There are numerous examples of how using this enforceable right has benefitted service users and staff alike, individuals and communities For example much of the home support provided to elderly or vulnerable people is supplied in short 15-minute visits commissioned from private providers. It is often impossible to provide the range of support people may need in this time, including help in getting out of bed, dressing, bathing, using the toilet and taking medicines. An FOI survey carried out by UNISON in 2013 found that 69% of English councils provided at least some of their care in 15 minute slots with 83% of Welsh authorities and 88% of Scottish councils doing so.
To read the Campaign’s press release in more detail go to http://www.cfoi.org.uk/2014/12/foi-act-celebrates-its-10th-anniversary-on-january-1/
The Scottish Information Commissioner enforces the right to access information and she has declared that ‘Access to information is one of a range of mechanisms through which citizens can engage with public bodies and hold them to account for their performance, their spending and their decision-making. Scottish FOI is in generally good health and is a right that is known about, valued, and used. Data from public authorities suggest that over 60,000 FOI requests were made in 2013/14, with more than 90% resulting all or some of the information being provided, and less than 1% being appealed to me.’
“It’s not all positive news though. At the same time as support for FOI has increased, real concerns have arisen that FOI rights are being lost as the delivery of public services changes. For example, in the 10 years since FOI came into force, it is estimated that over 15,000 households in Scotland have lost information rights through the transfer of local authority stock to housing associations. It is a loss not only to the households themselves but to the public at large, calling to question whether such a vital service can truly be open and accountable. I am also not convinced that enough consideration has been given to extending the coverage of FOI to new areas.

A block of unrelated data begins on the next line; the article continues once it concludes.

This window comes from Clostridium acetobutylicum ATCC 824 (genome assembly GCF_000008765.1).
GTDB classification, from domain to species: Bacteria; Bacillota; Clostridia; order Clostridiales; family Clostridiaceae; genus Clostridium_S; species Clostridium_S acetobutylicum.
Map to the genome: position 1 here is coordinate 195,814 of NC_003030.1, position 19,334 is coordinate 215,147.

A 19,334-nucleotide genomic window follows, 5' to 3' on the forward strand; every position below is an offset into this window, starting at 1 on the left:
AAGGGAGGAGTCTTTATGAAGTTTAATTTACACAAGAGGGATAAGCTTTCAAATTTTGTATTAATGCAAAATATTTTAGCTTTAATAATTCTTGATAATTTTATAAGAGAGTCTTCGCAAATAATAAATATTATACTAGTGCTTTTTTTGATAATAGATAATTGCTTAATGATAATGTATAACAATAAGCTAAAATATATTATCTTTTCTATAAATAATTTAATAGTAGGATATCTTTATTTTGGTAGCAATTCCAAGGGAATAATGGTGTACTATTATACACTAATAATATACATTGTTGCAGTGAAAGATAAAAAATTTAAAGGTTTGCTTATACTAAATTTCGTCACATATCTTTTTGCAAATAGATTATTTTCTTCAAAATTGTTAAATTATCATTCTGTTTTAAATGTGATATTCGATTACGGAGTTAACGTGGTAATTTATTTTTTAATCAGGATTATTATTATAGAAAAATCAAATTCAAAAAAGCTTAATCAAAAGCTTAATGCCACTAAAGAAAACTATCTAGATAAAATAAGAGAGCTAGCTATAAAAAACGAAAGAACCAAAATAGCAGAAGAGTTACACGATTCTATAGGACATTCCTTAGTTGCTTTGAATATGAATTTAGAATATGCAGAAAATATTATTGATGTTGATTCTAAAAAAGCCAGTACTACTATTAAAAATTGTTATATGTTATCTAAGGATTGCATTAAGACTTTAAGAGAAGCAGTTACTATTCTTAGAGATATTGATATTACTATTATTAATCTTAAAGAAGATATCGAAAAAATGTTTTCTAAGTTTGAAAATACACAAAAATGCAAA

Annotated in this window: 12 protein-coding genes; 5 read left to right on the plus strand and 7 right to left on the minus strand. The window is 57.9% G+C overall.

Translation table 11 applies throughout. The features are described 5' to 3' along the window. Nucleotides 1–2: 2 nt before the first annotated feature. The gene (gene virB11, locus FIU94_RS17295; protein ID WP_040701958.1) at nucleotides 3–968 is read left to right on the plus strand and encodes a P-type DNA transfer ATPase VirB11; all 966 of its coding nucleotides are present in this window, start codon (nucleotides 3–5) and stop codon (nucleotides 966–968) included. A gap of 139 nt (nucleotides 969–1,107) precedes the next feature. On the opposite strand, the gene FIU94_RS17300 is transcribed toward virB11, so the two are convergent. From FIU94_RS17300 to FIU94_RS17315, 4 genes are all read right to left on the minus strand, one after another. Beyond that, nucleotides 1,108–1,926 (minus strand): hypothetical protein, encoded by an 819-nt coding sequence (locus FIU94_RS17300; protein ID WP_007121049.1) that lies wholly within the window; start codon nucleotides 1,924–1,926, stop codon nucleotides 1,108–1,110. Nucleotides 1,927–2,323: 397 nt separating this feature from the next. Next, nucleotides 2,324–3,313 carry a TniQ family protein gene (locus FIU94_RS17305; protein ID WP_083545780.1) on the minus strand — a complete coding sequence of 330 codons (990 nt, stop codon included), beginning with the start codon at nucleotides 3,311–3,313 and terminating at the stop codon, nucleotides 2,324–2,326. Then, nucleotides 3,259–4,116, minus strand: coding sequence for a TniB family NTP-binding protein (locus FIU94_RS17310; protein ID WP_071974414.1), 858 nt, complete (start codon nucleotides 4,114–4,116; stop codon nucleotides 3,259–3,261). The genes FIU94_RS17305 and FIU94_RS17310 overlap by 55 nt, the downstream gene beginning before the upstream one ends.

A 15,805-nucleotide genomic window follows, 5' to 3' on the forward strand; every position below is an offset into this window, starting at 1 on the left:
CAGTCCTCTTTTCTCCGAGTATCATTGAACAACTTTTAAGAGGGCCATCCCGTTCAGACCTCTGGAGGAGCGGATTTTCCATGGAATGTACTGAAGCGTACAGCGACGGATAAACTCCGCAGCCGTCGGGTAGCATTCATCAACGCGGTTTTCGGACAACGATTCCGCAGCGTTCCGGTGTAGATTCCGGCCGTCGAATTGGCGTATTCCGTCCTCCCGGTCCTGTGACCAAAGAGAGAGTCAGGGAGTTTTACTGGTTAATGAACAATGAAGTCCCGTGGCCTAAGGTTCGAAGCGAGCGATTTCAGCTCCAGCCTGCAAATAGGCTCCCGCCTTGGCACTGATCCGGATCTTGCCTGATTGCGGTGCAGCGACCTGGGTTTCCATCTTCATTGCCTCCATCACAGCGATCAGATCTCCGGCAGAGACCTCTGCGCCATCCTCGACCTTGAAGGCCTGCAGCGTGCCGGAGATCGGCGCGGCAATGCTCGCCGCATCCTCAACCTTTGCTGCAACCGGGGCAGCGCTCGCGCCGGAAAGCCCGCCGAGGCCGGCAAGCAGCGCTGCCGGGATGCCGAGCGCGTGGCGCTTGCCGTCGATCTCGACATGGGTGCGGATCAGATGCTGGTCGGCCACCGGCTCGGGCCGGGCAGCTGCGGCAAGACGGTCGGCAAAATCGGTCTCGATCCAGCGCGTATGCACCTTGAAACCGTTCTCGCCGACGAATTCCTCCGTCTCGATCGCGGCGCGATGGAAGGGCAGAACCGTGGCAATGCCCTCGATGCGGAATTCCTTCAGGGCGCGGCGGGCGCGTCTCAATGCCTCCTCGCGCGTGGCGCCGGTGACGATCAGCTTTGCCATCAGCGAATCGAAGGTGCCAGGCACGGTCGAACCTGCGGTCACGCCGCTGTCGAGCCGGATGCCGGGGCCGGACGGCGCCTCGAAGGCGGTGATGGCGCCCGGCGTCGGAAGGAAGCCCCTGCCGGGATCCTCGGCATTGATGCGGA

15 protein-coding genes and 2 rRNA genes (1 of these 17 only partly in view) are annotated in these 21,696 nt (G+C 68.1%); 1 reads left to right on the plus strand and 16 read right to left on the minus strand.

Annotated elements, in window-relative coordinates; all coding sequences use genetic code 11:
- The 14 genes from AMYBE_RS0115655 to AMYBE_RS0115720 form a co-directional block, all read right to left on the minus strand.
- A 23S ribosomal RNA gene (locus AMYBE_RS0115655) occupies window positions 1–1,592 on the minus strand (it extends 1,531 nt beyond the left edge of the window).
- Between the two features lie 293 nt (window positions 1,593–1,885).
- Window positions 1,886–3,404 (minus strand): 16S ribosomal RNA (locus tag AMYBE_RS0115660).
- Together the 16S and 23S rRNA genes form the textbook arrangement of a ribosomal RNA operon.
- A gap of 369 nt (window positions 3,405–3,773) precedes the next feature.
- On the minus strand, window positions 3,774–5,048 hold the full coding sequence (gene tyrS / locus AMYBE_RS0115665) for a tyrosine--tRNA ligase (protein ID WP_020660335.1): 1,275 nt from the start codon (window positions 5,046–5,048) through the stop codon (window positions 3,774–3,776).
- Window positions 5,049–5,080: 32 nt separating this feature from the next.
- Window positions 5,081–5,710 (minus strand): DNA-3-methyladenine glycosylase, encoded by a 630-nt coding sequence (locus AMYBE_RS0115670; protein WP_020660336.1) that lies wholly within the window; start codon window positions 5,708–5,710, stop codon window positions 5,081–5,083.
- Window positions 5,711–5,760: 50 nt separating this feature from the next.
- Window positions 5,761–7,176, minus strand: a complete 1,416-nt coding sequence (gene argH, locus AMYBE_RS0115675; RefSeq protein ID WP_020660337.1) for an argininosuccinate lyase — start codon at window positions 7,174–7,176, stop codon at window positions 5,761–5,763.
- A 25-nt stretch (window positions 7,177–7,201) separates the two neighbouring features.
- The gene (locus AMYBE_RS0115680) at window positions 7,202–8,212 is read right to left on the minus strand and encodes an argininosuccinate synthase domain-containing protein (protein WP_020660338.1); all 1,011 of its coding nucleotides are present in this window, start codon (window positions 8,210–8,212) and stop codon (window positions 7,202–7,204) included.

“That is why I am preparing a Special Report for the Scottish Parliament to explore this important issue. My aim is for the Report to promote a constructive and grown-up debate about how we collectively ensure that rights keep pace with change, rather than fall increasingly behind.”
The Commissioner’s Special Report will be published in January 2015.
For more information go to the OSIC website http://www.itspublicknowledge.info/home/News/20141211.aspx
The Scottish Government has announced that it will publish a consultation paper on the extension of FoISA to new bodies, and other matters, in Spring 2015. In the meantime you may want to check out the information it produces on FoI at http://www.scotland.gov.uk/About/Information/FOI
New Report submission to the Smith Commission by Jim and Margaret Cuthbert.
Click to view: CuthbertSmithsubmission
We are pleased to publish the submission to the Smith Commission by Jim and Margaret Cuthbert which cautions against the devolution of income tax.
Based upon a searching fivefold set of criteria against which proposals for increased fiscal responsibility for the Scottish Parliament should be judged, Jim and Margaret Cuthbert caution against what has now become the dominant mainstream view regarding the devolution of income tax. They argue this could penalise Scotland in terms of resources. They recommend, instead, concentration upon national insurance and land taxation.